It was begun during one administration’s tenure and completed under another’s, but you probably couldn’t tell: the Government response to the consultation on creating a grocery ombudsman - or adjudicator as it is now termed - is classic British fudge.

It was begun during one administration’s tenure and completed under another’s, but you probably couldn’t tell: the Government response to the consultation on creating a grocery ombudsman - or adjudicator as it is now termed - is classic British fudge.

There’s enough in the 89-page document for retailers and suppliers alike to take some comfort and, freighted as it is with phrases such as “to be determined at a later date”, the likelihood is the spirit of compromise will be carried through as details are worked out.

While grocers might prefer the adjudicator not to exist at all, they will live with it. The very term adjudicator, rather than ombudsman, is seen by some as indicative of a less draconian regime than feared.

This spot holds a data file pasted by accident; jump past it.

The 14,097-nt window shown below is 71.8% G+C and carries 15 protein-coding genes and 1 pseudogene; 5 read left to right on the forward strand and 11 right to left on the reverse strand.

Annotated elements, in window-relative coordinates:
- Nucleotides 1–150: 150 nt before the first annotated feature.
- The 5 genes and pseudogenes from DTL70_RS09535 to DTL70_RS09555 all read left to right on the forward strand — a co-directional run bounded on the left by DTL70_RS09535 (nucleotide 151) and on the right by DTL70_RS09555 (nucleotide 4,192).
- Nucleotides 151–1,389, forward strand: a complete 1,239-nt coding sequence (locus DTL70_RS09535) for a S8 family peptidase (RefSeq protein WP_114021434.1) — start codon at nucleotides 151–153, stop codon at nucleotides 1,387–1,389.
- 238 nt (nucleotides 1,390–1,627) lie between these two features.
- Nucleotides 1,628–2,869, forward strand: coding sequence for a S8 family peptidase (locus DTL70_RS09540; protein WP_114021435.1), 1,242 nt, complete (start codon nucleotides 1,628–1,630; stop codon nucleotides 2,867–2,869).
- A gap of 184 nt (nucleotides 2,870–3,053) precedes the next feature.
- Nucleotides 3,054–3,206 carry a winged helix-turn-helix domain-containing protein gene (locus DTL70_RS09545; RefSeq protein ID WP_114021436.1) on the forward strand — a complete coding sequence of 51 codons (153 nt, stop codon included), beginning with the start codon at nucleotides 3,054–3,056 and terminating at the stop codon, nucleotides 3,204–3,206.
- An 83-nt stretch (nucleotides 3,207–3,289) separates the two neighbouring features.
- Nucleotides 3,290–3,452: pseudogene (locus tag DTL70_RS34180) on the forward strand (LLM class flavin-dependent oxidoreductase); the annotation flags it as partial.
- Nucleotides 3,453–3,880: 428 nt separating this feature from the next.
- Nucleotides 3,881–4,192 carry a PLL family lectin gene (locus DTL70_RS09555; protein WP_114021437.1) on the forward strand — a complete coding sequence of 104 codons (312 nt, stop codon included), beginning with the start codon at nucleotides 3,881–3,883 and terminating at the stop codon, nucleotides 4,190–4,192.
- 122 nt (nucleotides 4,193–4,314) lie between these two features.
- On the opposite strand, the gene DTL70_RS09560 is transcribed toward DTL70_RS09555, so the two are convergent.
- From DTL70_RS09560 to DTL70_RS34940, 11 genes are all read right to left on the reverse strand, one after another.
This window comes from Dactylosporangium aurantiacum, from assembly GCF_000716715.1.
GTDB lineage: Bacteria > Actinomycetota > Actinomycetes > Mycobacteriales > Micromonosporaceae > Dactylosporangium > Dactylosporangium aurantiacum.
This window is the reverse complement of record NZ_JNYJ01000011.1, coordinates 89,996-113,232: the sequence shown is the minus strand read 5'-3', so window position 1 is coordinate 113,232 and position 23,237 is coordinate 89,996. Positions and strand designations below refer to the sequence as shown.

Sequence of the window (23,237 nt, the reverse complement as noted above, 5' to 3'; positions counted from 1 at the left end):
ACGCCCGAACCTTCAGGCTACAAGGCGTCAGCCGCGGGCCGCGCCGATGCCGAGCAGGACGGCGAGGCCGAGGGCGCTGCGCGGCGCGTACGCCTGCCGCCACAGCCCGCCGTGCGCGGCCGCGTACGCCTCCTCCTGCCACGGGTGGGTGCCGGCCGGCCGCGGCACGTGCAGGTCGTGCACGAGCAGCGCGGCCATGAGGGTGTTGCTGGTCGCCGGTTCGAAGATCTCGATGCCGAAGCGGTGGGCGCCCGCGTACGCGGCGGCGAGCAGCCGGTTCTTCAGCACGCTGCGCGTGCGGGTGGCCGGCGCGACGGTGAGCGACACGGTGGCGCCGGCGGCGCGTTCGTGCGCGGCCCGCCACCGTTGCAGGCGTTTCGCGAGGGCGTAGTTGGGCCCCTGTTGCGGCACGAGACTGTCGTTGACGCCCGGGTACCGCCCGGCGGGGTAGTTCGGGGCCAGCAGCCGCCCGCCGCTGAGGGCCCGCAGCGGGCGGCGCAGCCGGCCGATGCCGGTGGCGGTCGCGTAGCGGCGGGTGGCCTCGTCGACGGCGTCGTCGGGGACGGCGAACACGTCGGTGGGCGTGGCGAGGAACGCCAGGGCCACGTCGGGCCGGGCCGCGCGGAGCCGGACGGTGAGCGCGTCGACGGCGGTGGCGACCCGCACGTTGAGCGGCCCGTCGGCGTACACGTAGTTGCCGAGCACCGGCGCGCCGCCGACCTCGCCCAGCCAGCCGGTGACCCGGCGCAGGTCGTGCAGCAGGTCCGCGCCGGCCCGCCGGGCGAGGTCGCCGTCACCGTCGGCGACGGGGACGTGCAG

But there’s no ignoring the fact that the costs - to be covered by grocers - and red tape of the scheme are bad news for supermarkets, an unwelcome diversion from their prime purpose of serving shoppers at a time when competition is ferocious and trading conditions uncertain.

The grocers have become retail giants as a result of catering for and anticipating the needs of consumers. They have frequently been able to do so by buddying, not bullying, suppliers.

No doubt some suppliers will be spoiling for a fight under the new system. Grocers should do all they can to deny them the chance.

Stewart a good fit for M&S

While WHSmith boss Kate Swann was sometimes mentioned as a possible candidate to succeed Sir Stuart Rose in charge of Marks & Spencer, her former lieutenant Alan Stewart was a surprise choice to become M&S’s new finance director.

Swann has won respect for ability to defy financial gravity at WHSmith - profits rise while sales fall. Stewart’s cost-consciousness made him a key right-hand man.

No doubt Stewart will be a strong hand on M&S’s financial tiller. His numbers nous and chief executive Marc Bolland’s leadership and marketing skills should make a powerful combination.

That’s as long as M&S customers, unlike WHSmith’s, aren’t asked whether they also want to buy a bar of chocolate - Plan A-compliant fair trade of course - when they pitch up at the till with their purchases.